St. Pierre: The effects of system latency, frequency, and amplitude on simulator sickness in a helmet mounted display

Date: Tuesday, April 3, 2012 at 11:30am in Brackett Hall 419..

Title: The effects of system latency, frequency, and amplitude on simulator sickness in a helmet mounted display.

Chair: Dr. Eric Muth

Committee: Dr. Richard Tyrrell, Dr. Chris Pagano, Dr. Adam Hoover

Abstract:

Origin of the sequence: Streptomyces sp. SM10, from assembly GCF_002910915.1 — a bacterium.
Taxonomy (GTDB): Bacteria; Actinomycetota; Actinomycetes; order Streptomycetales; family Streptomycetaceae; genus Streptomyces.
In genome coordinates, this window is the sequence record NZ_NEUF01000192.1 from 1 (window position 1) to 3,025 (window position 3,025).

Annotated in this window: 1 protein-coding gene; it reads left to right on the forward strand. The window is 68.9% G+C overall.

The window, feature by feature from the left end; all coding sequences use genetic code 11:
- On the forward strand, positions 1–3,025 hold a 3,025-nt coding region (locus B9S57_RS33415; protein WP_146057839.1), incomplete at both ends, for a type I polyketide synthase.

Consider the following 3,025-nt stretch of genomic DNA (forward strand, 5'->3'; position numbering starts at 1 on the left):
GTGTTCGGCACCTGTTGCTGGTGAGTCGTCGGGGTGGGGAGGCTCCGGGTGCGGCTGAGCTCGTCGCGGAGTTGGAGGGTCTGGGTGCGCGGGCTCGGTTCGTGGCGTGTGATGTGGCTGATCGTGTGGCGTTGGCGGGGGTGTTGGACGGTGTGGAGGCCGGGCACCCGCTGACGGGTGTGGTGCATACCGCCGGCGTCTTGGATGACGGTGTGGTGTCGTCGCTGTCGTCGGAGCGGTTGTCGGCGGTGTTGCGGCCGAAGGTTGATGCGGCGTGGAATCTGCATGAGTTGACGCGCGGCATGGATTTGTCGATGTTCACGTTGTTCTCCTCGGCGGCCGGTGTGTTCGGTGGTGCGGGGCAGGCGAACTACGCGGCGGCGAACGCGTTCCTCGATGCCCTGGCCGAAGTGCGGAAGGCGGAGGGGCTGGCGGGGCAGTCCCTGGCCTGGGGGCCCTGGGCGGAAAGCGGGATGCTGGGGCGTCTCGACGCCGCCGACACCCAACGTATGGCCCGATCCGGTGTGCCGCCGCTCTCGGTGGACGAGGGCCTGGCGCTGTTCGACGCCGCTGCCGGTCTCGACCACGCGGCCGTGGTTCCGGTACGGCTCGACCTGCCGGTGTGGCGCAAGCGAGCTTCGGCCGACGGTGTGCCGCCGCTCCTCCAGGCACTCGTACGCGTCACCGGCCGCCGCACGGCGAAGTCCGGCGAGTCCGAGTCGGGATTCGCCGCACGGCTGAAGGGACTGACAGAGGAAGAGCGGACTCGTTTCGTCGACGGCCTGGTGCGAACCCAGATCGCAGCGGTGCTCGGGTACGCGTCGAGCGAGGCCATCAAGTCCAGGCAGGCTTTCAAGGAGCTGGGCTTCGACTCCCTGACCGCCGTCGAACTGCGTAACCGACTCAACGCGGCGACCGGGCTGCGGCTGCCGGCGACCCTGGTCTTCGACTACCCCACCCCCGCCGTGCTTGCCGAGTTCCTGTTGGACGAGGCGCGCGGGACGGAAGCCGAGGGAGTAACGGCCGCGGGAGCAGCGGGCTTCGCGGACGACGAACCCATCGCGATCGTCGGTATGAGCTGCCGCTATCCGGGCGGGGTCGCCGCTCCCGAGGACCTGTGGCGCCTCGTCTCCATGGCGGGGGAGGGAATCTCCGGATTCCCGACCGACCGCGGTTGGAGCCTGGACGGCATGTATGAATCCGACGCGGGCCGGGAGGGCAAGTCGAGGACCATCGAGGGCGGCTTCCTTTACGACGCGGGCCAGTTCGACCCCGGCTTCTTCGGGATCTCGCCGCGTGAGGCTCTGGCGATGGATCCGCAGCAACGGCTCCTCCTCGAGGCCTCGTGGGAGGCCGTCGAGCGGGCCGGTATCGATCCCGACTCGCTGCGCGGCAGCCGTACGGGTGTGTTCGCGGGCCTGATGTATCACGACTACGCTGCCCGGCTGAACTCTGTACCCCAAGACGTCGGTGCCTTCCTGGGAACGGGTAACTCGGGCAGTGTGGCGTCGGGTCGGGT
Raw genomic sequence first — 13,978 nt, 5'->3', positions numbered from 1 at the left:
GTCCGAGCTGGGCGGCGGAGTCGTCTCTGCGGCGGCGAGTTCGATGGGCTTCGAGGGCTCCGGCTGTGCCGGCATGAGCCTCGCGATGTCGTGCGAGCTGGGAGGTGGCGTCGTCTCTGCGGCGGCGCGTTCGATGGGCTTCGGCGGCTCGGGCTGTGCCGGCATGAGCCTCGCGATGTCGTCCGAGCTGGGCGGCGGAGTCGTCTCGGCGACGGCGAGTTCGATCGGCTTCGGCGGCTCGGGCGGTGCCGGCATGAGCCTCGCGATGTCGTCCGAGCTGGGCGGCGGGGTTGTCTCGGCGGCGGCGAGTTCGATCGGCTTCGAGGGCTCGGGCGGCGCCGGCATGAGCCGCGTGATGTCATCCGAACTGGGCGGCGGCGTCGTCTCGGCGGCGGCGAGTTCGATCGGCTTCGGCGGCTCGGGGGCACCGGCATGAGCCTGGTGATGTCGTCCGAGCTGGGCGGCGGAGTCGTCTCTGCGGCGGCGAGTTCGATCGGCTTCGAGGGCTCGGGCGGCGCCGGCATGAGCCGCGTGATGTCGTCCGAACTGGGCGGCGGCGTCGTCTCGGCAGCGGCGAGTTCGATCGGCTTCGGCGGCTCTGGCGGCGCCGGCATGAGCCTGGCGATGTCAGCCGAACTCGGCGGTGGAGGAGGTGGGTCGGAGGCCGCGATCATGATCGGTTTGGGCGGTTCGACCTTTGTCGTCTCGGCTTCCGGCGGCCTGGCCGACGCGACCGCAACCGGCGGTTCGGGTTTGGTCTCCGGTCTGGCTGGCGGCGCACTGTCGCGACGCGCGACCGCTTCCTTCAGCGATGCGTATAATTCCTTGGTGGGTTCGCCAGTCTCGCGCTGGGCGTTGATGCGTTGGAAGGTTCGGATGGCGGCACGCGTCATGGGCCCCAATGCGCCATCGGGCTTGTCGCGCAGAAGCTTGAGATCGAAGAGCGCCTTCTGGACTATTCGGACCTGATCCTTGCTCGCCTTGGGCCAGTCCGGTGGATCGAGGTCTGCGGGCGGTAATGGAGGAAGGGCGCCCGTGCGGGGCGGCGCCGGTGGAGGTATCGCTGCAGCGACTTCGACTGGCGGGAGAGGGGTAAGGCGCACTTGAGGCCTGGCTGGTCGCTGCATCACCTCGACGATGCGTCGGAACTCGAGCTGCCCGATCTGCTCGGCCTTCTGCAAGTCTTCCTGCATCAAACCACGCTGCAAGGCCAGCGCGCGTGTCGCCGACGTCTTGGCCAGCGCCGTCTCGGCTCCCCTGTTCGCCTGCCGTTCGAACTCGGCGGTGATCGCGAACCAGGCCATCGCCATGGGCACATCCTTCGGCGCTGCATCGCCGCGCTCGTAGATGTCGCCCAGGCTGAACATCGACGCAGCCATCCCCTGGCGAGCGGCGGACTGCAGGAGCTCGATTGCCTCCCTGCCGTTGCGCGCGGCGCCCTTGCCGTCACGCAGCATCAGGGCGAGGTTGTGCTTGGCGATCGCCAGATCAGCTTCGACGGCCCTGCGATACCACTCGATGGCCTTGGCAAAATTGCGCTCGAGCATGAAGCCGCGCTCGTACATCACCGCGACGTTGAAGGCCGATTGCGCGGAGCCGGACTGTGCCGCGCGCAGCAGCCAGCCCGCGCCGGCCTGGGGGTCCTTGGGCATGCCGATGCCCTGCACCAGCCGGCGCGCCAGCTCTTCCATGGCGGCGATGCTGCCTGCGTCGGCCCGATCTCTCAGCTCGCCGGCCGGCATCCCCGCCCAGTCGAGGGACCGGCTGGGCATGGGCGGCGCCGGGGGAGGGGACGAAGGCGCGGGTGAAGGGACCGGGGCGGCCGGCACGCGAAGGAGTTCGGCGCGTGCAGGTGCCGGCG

With the increase in technology, the use of virtual environments (VEs) like helmet mounted displays (HMDs) has increased in medicine, engineering, education, design, training, and entertainment (Stanney, Mourant, & Kennedy, 1998). Although there are benefits to HMD use, there are also serious drawbacks such as simulator sickness (SS). Previous studies have focused on factors such as added latency in the HMD display as the reason for the occurrence of SS, but there are conflicting findings in the literature. Recent research by Wu, Dong, and Hoover (2011) indicated that an orientation sensing error inherent in some systems causes a variability in latency. It is proposed that this variability in latency may be responsible for SS as opposed to added latency. The purpose of the proposed work is to examine the effect of variability in system latency, specifically variations in frequency and amplitude in an HMD on SS. A secondary purpose is to determine the relationship between changes in the visual system due to HMD use and the propensity of an individual to experience SS symptomology.

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